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International Journal of Ecology
Volume 2013 (2013), Article ID 726275, 12 pages
Research Article

Ecological Restoration and Reforestation of Fragmented Forests in Kianjavato, Madagascar

1Département de Biologie et Ecologie Végétales, Faculté des Sciences, Université d'Antananarivo, BP566, Antananarivo 101, Madagascar
2Madagascar Biodiversity Partnership, NGO, VO 12 Bis A, Manakambahiny, Antananarivo 101, Madagascar
3Omaha’s Henry Doorly Zoo and Aquarium, Center for Conservation and Research, 3701 South 10th Street, Omaha, NE 68107, USA

Received 10 January 2013; Revised 19 September 2013; Accepted 30 September 2013

Academic Editor: Ram C. Sihag

Copyright © 2013 Christophe Manjaribe et al. This is an open access article distributed under the Creative Commons Attribution License, which permits unrestricted use, distribution, and reproduction in any medium, provided the original work is properly cited.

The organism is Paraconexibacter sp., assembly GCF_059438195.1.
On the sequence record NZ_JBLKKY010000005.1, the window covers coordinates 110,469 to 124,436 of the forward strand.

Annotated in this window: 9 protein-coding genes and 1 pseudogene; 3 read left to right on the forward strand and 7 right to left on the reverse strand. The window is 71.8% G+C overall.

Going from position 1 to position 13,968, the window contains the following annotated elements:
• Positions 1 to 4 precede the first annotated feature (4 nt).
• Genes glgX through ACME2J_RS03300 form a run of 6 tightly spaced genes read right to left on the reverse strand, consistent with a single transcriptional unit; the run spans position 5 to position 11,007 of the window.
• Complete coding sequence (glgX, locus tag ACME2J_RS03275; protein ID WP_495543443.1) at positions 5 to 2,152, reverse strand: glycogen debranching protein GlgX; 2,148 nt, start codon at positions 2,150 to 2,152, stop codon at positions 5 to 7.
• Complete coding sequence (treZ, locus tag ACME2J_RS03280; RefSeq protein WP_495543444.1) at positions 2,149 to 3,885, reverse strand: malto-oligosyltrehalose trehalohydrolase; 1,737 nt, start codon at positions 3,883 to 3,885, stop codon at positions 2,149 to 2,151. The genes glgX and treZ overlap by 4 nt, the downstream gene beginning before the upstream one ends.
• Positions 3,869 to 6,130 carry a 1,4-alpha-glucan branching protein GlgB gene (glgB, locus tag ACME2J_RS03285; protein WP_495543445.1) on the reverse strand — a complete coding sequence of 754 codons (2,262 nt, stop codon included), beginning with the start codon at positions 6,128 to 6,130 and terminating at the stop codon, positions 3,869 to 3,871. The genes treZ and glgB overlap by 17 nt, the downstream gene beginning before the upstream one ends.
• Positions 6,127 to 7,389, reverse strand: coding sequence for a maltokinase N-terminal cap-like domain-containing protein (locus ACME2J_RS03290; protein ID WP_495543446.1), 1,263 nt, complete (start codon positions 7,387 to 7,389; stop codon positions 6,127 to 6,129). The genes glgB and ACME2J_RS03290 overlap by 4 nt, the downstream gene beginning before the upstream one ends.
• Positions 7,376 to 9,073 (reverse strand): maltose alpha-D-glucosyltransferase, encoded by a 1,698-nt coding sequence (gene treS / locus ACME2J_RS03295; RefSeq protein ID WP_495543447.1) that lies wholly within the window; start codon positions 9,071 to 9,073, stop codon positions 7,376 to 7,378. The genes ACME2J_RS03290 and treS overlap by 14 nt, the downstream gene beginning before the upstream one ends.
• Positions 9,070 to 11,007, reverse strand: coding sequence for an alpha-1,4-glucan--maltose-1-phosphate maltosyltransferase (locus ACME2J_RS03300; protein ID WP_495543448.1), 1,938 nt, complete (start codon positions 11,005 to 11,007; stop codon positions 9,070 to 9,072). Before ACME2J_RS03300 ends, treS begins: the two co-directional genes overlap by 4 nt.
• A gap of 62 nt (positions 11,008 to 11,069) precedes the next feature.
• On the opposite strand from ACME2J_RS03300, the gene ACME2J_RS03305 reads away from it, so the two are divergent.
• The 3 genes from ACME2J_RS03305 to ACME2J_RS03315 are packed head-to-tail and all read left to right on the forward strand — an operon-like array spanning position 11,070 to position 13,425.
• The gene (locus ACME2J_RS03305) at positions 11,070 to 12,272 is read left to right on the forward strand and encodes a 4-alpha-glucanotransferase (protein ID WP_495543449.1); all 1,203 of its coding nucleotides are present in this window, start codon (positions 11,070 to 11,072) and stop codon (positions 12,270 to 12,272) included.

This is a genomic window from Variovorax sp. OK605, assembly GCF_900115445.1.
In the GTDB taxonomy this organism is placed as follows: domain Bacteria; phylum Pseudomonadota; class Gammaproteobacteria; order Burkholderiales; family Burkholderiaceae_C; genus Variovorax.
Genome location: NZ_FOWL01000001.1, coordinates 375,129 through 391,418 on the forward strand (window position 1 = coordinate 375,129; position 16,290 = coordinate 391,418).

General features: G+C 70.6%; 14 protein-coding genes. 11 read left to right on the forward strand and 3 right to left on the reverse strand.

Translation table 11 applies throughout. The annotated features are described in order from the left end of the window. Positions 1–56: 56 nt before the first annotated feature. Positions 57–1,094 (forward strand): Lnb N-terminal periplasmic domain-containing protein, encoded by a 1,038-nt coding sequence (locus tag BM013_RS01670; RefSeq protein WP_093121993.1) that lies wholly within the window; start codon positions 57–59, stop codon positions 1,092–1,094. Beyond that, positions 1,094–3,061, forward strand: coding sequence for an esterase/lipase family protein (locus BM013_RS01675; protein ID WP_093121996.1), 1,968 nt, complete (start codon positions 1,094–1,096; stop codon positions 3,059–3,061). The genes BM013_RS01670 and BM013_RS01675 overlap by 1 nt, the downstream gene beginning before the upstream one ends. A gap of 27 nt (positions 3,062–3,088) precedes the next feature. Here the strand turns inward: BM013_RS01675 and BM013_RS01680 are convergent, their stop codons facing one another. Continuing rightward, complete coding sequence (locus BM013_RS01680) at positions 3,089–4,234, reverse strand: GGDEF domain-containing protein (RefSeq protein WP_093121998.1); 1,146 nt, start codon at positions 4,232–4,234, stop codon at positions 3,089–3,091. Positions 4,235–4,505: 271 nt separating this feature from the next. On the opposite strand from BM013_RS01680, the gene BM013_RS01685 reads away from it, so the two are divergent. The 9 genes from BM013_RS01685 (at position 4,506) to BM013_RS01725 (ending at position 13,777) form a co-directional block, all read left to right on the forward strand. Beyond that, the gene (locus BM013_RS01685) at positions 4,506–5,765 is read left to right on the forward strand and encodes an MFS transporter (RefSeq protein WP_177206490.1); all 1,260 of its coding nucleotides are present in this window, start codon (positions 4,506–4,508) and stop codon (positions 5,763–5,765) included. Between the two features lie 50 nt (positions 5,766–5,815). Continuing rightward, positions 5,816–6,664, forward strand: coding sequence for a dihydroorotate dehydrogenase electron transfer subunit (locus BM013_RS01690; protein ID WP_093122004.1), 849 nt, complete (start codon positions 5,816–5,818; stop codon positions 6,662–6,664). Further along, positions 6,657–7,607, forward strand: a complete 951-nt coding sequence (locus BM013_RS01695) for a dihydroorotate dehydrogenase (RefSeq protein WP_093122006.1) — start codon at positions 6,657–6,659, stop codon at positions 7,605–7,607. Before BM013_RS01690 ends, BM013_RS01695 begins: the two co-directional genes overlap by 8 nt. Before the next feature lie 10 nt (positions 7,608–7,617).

A reforestation effort in Kianjavato Commune in southeast Madagascar is presented that combines native diversity with rapidly growing introduced and native pioneer trees. This work utilizes a three-tiered corridor design that capitalizes on the region’s mountainous terrain. The process of seed selection, transplantation, and survival rate of seedlings over a 16 month period is reported. The uppermost 50% of each mountain is planted with 38 woody species and most closely approximates native forest. This tier was divided into two categories, pioneer and secondary species. Most of the pioneer species were not native; however, results showed that four fast-growing, environmentally-tolerant native species could be suitable alternatives: Streblus mauritianus, Syzygium bernieri, Treculia madagascariensis and Uapaca thouarsii. More than 70,000 seeds of secondary species were extracted from fecal samples from wild, free-ranging black and white ruffed lemurs; the majority of which germinated significantly better after gut passage. The most effective pretreatment that enhanced germination was to scarify unwashed seeds. Commercially valuable trees, belonging to the community members, were grown on the lower half of each mountain. Lastly, the various contributions of the community are described along with agroforestry development plans designed to reduce pressure on forest resources and generate supplemental income.